The Weekend Australian - Travel - - NEWS - Deb­bie Mackin­non

I love pre­par­ing to head off on a paint­ing trip; new hori­zons beckon and there’s joy­ful an­tic­i­pa­tion of un­known land­scapes to explore. The trav­el­ling artist al­ways packs an­other tube of paint and more brushes in­stead of ex­tra shoes. Clothes must stay min­i­mal to make space for more sketch­books, and my favourite back­pack ac­com­mo­dates my largest draw­ing pad.

I am a land­scape pain­ter and in the past year I have vis­ited some won­der­fully di­verse, far-flung places. Walk­ing is the best way to dis­cover new land­scapes, gen­er­ally away from the madding crowd, to al­low soli­tude and time to both look and think. In the west of Eng­land, the coastal foot­paths of Devon and Corn­wall led me along flow­er­filled clifftops, where I could paint se­cluded aqua-fringed bays backed by in­tensely green fields. Sit­ting and draw­ing by a shel­tered dry stone wall, with a mag­nif­i­cent view out to sea, I sud­denly be­came aware I wasn’t alone. A cow was at­tempt­ing to eat my wa­ter­colours box, which I had left open on top of the wall. I res­cued it and car­ried on, with the cow qui­etly chew­ing nearby.

I have also spent a month paint­ing on the Greek is­land of Ke­falo­nia, a place of myth and his­tory and with the most won­der­fully clear water. Ke­falo­nia and nearby Ithaca are re­puted to be the home of Odysseus. Wan­der­ing was a daily delight, know­ing the sun would hit the sea at a cer­tain time to cre­ate thou­sands of tiny di­a­monds on the sur­face and that early evening would bring a vivid in­ten­sity to the blue­ness of the water. Oh, the chal­lenge of how to match that blue in my paint­ing and the plea­sure of work­ing in the shady court­yard of our ru­ral shepherd’s cot­tage, with the scents of thyme and lemons in the air.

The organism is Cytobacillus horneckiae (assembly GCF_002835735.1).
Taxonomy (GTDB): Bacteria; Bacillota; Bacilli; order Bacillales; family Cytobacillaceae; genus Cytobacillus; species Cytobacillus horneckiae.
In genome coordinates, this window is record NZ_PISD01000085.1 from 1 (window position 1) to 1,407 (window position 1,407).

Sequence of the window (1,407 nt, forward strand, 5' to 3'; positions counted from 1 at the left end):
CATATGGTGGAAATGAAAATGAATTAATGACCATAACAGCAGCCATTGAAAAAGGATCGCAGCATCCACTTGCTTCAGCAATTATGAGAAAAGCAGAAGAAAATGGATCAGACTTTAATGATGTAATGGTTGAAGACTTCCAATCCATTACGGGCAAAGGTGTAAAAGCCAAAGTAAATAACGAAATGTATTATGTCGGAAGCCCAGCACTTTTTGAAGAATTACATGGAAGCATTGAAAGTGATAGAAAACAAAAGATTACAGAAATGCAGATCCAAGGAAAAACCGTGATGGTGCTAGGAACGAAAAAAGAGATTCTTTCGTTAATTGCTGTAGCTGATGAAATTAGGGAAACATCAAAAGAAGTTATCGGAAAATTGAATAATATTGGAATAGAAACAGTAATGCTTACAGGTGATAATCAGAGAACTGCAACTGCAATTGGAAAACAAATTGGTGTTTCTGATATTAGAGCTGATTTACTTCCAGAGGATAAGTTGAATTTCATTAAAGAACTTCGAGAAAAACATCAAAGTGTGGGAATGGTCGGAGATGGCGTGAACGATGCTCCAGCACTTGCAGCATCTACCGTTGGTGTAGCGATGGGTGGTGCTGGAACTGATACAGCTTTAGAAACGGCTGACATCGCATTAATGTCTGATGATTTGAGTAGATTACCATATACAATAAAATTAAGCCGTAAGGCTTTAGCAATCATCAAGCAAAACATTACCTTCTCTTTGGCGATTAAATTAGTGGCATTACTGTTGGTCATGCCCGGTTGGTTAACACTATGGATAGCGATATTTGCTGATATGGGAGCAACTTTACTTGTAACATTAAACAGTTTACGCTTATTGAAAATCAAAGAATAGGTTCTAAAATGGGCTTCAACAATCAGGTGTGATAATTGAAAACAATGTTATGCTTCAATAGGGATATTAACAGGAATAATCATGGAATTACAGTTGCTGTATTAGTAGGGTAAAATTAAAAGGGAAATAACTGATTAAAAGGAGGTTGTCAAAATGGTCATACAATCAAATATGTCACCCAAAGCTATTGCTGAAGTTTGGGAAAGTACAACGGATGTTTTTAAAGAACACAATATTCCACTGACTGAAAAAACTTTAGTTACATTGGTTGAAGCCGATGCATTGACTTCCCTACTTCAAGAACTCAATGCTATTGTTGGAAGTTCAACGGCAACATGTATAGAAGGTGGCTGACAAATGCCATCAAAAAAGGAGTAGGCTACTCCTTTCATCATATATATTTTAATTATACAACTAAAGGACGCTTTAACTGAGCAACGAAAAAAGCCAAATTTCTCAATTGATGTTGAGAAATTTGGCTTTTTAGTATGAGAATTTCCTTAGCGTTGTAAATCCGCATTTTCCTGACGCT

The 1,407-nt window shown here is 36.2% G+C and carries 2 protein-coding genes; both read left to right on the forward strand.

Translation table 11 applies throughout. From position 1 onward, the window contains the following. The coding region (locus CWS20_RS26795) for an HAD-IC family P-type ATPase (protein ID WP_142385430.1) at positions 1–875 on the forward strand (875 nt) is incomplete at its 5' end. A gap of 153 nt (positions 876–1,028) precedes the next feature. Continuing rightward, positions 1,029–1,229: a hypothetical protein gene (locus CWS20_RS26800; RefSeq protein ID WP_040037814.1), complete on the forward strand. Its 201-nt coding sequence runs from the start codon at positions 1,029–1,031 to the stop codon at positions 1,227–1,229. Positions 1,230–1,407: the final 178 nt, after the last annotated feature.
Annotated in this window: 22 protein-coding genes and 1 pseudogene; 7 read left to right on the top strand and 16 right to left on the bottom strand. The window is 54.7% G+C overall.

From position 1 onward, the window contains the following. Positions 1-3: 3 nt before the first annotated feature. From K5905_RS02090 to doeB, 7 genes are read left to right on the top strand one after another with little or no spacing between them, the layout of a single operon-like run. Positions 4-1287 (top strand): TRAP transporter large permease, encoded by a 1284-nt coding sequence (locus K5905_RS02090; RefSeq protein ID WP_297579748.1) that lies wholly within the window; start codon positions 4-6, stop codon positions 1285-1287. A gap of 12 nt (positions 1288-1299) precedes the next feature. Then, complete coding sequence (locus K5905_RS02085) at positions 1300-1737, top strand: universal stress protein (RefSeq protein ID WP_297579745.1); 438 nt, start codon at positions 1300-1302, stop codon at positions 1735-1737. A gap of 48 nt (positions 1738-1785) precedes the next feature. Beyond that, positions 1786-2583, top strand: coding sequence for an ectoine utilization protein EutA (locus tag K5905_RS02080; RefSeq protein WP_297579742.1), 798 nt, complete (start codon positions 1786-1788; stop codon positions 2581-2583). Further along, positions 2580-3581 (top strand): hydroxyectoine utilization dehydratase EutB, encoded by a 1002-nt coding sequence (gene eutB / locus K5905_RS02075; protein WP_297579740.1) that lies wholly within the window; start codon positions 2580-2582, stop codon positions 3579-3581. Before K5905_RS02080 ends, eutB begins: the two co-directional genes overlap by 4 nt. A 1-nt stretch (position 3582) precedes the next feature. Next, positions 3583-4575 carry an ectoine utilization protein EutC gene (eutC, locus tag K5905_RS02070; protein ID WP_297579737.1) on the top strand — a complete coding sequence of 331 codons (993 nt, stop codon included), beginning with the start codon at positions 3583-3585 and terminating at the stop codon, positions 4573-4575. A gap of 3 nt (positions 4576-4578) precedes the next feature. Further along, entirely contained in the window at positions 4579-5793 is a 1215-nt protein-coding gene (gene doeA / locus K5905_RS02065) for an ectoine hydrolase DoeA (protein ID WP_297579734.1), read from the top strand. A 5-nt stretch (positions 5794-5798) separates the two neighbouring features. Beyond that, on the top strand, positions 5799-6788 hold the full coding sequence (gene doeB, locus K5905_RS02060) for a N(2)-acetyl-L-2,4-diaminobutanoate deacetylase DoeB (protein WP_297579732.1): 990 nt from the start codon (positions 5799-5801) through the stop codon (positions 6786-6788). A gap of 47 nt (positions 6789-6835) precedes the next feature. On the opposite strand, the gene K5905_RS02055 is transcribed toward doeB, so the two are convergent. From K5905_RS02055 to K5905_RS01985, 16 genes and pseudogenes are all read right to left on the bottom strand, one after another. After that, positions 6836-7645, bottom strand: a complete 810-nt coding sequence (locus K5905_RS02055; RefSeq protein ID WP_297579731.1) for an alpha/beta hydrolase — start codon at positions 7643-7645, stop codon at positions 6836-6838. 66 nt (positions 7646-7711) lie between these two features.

A visit to Western Aus­tralia to explore the coun­try­side and coast­line around Yallingup and Mar­garet River showed me Aus­tralia in its most stun­ning colours: the com­ple­men­tary com­bi­na­tion of or­ange rocks and deep­est turquoise ocean, along­side the whitest sand. And the an­tic­i­pa­tion of lunch ahead at a nearby win­ery. Late last year I was in Thai­land, on Koh Yao Noi, a world away from the nearby bus­tle of Phuket, where af­ter­noon storms dark­ened the skies, to con­trast with emer­ald seas, and lit­tle chains of rocky is­lands ap­peared over the hor- izon. I ex­plored by long­tail boat and the driver was happy to an­chor so I could fin­ish paint­ing the tow­er­ing cliffs of those rocky is­lands close up, loom­ing above the boat.

All cool and beau­ti­ful, I spent a win­ter week on Bruny Is­land, off Tas­ma­nia’s south­east coast. Ar­riv­ing by ferry, I was wel­comed with huge skies and rain­bows. I walked along pris­tine beaches to draw and paint with just seabirds for com­pany. In­cred­i­ble clouds and mag­nif­i­cent skies, re­flect­ing in the still water, were the chal­lenges I faced with my paints. There is noth­ing quite as good as be­ing in the flow, and the af­ter­noon can speed by while you bat­tle with your paint­ing and the chang­ing weather con­di­tions. Wind is not the out­door pain­ter’s friend. I have lost more than one pal­ette blown into the water and I have ended up lit­er­ally “wear­ing” a paint­ing that blew back at me off the easel.

But what­ever the weather, off I go again, un­daunted, to find new chal­lenges en plein air. My next ad­ven­ture awaits in the moun­tains of An­dalu­sia in south­ern Spain. Now, how many rolls of can­vas can I fit in that suit­case?

Deb­bie Mackin­non’s lat­est solo show, Ocean Sto­ries, has just opened at Sydney Road Gallery in Seaforth and runs to Septem­ber 3. More: syd­ney­; deb­biemack­in­

Artist Deb­bie Mackin­non; one of her Koh Yao Noi sketches, above right

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